Ask them anything: gaming researchers host Reddit AMA

Gaming professor and grad students take to Reddit to answer questions about game discovery

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Gaming professor Noah Wardrip-Furin

Three UC Santa Cruz gaming experts are taking to Reddit today to answer questions submitted by some of the 6.17 million Reddit science readers.

Professor Noah Wardrip-Fruin and PhD students James Ryan and Eric Kaltman are hosting a Reddit Ask Me Anything (AMA) about their research on making video games more findable and expressive using computer science approaches, such as natural language processing.

Read more about their work below or head over to Reddit to see their answers to Redditors' questions.

From the AMA description:

The common categorizations of video games, based on genres, don't do enough to help game players, game creators, or game scholars find games that might matter to them. Game genres lump together games with vastly different designs, subjects, and player experiences, while separating games with quite close relationships. In response, we have begun developing computational models of game relatedness and tools for exploring those models.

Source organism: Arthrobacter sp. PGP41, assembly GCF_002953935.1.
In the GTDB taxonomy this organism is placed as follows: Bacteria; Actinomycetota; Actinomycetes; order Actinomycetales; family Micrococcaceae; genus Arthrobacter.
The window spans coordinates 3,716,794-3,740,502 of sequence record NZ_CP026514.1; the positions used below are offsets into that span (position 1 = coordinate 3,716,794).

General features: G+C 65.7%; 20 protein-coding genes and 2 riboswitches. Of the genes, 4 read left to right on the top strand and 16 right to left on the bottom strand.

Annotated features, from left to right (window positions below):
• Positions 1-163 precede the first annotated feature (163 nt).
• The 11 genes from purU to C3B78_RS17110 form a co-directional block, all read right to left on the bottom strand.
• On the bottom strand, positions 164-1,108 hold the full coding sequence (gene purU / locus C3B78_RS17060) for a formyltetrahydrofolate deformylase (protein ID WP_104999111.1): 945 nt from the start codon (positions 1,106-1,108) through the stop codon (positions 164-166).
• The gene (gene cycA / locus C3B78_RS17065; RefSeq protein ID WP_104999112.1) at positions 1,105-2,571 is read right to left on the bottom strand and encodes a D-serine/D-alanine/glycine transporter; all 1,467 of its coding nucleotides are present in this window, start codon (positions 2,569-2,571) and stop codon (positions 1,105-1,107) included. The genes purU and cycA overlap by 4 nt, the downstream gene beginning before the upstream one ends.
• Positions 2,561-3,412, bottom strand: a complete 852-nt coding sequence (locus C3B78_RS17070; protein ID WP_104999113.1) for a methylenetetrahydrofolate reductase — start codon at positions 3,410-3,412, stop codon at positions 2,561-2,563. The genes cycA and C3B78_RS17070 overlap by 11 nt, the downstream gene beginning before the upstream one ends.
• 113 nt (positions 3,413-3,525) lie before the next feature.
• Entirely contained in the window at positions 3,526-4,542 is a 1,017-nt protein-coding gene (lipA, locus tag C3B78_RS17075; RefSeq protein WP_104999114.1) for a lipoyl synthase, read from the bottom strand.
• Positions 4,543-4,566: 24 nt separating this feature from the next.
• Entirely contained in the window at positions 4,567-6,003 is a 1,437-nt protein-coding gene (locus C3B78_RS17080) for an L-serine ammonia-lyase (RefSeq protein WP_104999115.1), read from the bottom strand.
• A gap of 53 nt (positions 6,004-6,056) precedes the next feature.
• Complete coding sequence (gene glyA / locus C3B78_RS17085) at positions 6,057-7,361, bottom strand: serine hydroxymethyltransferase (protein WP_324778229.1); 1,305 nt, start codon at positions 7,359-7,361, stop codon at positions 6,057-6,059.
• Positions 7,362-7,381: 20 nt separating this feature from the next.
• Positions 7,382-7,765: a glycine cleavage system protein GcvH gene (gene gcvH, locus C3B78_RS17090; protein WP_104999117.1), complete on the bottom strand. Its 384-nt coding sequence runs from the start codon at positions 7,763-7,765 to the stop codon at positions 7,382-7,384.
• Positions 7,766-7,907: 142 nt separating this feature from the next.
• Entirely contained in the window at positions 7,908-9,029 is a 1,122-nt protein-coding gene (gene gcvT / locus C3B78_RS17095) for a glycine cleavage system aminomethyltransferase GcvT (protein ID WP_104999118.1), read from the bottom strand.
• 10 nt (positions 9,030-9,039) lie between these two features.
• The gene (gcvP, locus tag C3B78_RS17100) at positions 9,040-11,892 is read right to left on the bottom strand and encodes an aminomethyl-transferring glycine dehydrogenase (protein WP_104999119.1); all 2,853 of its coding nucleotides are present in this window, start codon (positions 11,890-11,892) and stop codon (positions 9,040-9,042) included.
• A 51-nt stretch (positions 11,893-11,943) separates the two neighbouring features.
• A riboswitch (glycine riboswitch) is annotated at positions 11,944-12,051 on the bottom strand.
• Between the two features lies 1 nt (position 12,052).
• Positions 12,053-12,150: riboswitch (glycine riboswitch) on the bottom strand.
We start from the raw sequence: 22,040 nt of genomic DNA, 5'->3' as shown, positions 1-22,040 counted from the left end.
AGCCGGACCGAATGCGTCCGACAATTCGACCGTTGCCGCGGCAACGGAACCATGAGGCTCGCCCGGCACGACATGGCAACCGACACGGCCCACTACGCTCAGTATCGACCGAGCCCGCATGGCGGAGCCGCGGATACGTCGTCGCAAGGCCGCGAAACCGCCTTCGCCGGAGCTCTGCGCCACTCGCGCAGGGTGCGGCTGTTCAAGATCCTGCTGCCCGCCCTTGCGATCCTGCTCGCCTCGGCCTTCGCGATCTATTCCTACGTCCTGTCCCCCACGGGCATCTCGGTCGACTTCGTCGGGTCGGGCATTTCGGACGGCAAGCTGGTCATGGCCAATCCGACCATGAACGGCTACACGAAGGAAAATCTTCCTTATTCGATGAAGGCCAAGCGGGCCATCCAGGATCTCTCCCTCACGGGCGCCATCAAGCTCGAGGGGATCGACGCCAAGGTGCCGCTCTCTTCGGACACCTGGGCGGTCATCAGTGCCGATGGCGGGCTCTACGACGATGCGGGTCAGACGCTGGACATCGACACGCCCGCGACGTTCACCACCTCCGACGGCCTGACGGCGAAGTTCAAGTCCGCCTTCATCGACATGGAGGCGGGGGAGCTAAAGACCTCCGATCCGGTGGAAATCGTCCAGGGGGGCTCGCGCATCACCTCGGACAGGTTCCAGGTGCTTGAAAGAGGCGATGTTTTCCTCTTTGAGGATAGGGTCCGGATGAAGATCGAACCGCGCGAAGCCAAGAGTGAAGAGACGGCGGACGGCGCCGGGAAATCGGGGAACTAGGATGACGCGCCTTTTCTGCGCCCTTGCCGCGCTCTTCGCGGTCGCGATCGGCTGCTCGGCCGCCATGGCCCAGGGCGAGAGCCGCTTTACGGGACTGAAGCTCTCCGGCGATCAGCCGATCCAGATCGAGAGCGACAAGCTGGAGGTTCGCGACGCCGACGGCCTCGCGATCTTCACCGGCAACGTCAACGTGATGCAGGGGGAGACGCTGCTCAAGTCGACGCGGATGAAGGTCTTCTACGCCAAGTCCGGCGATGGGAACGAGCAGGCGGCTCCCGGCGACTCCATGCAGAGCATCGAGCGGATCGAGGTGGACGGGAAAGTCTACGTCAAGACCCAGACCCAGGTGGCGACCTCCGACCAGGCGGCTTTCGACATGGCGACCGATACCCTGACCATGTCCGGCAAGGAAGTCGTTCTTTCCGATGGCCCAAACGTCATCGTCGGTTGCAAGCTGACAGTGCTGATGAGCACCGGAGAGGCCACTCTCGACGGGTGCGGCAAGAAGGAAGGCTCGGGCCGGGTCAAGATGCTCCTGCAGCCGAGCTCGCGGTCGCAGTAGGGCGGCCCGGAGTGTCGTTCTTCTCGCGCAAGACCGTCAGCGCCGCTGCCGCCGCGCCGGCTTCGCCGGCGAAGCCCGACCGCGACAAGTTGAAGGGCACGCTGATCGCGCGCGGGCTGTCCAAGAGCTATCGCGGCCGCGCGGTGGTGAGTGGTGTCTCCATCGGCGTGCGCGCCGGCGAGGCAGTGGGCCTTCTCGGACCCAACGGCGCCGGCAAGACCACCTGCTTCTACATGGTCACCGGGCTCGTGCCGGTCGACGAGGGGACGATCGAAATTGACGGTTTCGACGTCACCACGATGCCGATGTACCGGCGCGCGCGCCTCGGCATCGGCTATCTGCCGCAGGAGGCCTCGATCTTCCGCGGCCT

Our current models are based on latent semantic analysis of texts about games, as described in our recent FDG paper, "What We Talk About When We Talk About Games." (pdf)

Our first set of texts about games is nearly 12,000 game descriptions from Wikipedia -- and we are working on incorporating a second set. We have three tools for finding related games that are currently available for the public to use.

  • First, GameNet provides a network of games, each connected to those most related and unrelated in our model, with summary information and external links.

  • Second, GameSage allows you to start your search with an idea -- perhaps a game you're thinking of creating, or a game you've forgotten the name of -- and your description is "folded in" to GameNet's network.

  • Third, GameGlobs lets you divide the world of games up into an arbitrary number of groupings in two-dimensional space, then explore the content of each one. All three are part of the GAMECIP project between UC Santa Cruz and Stanford University, which is supported by the IMLS to improve how games are cataloged, cited, and discovered.

The three of us got into doing work like this because we believe games are an important part of culture, and we want to do things to help them reach their full potential. This project is part of our work on making sure that the rich history (and present) of games can be preserved, discussed, and found in the future. We're also doing work on broadening what can be expressed through games, who can create them, and the conceptual tools we have for understanding them.